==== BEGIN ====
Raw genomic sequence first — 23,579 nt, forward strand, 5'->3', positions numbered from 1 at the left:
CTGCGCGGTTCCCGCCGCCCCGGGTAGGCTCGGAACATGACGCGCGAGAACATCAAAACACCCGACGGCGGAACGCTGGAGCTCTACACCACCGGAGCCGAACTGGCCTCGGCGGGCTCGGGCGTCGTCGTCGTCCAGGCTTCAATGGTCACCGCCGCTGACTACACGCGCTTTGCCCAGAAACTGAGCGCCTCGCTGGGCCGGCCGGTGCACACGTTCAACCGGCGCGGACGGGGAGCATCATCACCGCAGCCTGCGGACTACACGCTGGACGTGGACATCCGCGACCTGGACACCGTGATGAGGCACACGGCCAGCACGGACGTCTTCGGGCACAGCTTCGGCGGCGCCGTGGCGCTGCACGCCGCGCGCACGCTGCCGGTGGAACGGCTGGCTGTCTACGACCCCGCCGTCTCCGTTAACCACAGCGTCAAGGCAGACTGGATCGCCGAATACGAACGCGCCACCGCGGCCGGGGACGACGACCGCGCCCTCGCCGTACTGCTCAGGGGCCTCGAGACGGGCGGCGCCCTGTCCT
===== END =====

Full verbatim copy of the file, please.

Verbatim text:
Raw genomic sequence first — 23,579 nt, forward strand, 5'->3', positions numbered from 1 at the left:
CTGCGCGGTTCCCGCCGCCCCGGGTAGGCTCGGAACATGACGCGCGAGAACATCAAAACACCCGACGGCGGAACGCTGGAGCTCTACACCACCGGAGCCGAACTGGCCTCGGCGGGCTCGGGCGTCGTCGTCGTCCAGGCTTCAATGGTCACCGCCGCTGACTACACGCGCTTTGCCCAGAAACTGAGCGCCTCGCTGGGCCGGCCGGTGCACACGTTCAACCGGCGCGGACGGGGAGCATCATCACCGCAGCCTGCGGACTACACGCTGGACGTGGACATCCGCGACCTGGACACCGTGATGAGGCACACGGCCAGCACGGACGTCTTCGGGCACAGCTTCGGCGGCGCCGTGGCGCTGCACGCCGCGCGCACGCTGCCGGTGGAACGGCTGGCTGTCTACGACCCCGCCGTCTCCGTTAACCACAGCGTCAAGGCAGACTGGATCGCCGAATACGAACGCGCCACCGCGGCCGGGGACGACGACCGCGCCCTCGCCGTACTGCTCAGGGGCCTCGAGACGGGCGGCGCCCTGTCCT